To Keynes, flexible wages would only make things worse by leading to erratic price-fluctuations. The basic explanation for unemployment is insufficient aggregate demand, and that is mostly determined outside the labor market.

The classical school [maintains that] while the demand for labour at the existing money-wage may be satisfied before everyone willing to work at this wage is employed, this situation is due to an open or tacit agreement amongst workers not to work for less, and that if labour as a whole would agree to a reduction of money-wages more employment would be forthcoming. If this is the case, such unemployment, though apparently involuntary, is not strictly so, and ought to be included under the above category of ‘voluntary’ unemployment due to the effects of collective bargaining, etc …
The classical theory … is best regarded as a theory of distribution in conditions of full employment. So long as the classical postulates hold good, unemploy-ment, which is in the above sense involuntary, cannot occur. Apparent unemployment must, therefore, be the result either of temporary loss of work of the ‘between jobs’ type or of intermittent demand for highly specialised resources or of the effect of a trade union ‘closed shop’ on the employment of free labour. Thus writers in the classical tradition, overlooking the special assumption underlying their theory, have been driven inevitably to the conclusion, perfectly logical on their assumption, that apparent unemployment (apart from the admitted exceptions) must be due at bottom to a refusal by the unemployed factors to accept a reward which corresponds to their marginal productivity …

Obviously, however, if the classical theory is only applicable to the case of full employment, it is fallacious to apply it to the problems of involuntary unemployment – if there be such a thing (and who will deny it?). The classical theorists resemble Euclidean geometers in a non-Euclidean world who, discovering that in experience straight lines apparently parallel often meet, rebuke the lines for not keeping straight – as the only remedy for the unfortunate collisions which are occurring. Yet, in truth, there is no remedy except to throw over the axiom of parallels and to work out a non-Euclidean geometry. Something similar is required to-day in economics. We need to throw over the second postulate of the classical doctrine and to work out the behaviour of a system in which involuntary unemployment in the strict sense is possible.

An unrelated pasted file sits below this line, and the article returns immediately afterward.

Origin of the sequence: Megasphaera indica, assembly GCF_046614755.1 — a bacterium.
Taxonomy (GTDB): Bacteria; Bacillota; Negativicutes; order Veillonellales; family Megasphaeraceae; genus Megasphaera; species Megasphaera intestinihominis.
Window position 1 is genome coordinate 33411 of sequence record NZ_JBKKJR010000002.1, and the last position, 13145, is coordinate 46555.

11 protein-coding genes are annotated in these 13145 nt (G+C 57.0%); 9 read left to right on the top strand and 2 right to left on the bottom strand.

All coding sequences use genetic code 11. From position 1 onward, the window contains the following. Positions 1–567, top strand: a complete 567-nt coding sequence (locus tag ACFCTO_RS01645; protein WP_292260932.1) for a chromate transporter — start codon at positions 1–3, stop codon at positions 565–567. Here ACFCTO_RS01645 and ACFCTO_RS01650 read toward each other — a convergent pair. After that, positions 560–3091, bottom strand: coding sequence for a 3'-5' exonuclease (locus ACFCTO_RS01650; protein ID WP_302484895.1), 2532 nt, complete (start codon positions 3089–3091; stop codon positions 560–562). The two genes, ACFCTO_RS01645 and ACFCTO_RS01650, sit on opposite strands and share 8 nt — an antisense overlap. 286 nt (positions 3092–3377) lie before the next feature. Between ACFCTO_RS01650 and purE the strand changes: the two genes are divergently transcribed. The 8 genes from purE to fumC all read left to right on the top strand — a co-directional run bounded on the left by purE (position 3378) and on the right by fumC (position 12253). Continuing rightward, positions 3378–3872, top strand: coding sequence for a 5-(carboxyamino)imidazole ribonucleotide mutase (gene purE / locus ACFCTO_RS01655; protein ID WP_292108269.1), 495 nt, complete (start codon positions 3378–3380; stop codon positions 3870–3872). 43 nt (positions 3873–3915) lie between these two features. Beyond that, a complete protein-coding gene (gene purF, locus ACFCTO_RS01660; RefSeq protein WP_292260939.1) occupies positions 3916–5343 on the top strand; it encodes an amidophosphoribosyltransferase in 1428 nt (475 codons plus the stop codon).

J M Keynes General Theory

People calling themselves ‘New Keynesians’ ought to be rather embarrassed by the fact that the kind of microfounded dynamic stochastic general equilibrium models they use, cannot incorporate such a basic fact of reality as involuntary unemployment!

Of course, working with microfunded representative agent models, this should come as no surprise. If one representative agent is employed, all representative agents are. The kind of unemployment that occurs is voluntary, since it is only adjustments of the hours of work that these optimizing agents make to maximize their utility. Maybe that’s also the reason prominent ‘New Keynesian’ macroeconomist Simon Wren-Lewis can write

I think the labour market is not central, which was what I was trying to say in my post. It matters in a [New Keynesian] model only in so far as it adds to any change to inflation, which matters only in so far as it influences central bank’s decisions on interest rates.

In the basic DSGE models used by most ‘New Keynesians’, the labour market is always cleared – responding to a changing interest rate, expected life time incomes, or real wages, the representative agent maximizes the utility function by varying her labour supply, money holding and consumption over time. Most importantly – if the real wage somehow deviates from its “equilibrium value,” the representative agent adjust her labour supply, so that when the real wage is higher than its “equilibrium value,” labour supply is increased, and when the real wage is below its “equilibrium value,” labour supply is decreased.

In this model world, unemployment is always an optimal choice to changes in the labour market conditions. Hence, unemployment is totally voluntary. To be unemployed is something one optimally chooses to be.

The final court of appeal for macroeconomic models is the real world, and as long as no convincing justification is put forward for how the inferential bridging de facto is made, macroeconomic modelbuilding is little more than “hand waving” that give us rather little warrant for making inductive inferences from models to real world target systems. If substantive questions about the real world are being posed, it is the formalistic-mathematical representations utilized to analyze them that have to match reality, not the other way around.

To Keynes this was self-evident. But obviously not so to haiku-rule-following ‘New Keynesians’.

7 Comments

  1. Nice post. Note that one way for New Keynesians has been to change the nature of the equilibrium in the labor market. So now the natural rate is time varying. Soon the US will be at full employment (nudge, nudge, wink, wink) at around 5.2%.

  2. I find it really irritating when economists use percentages to talk about unemployment.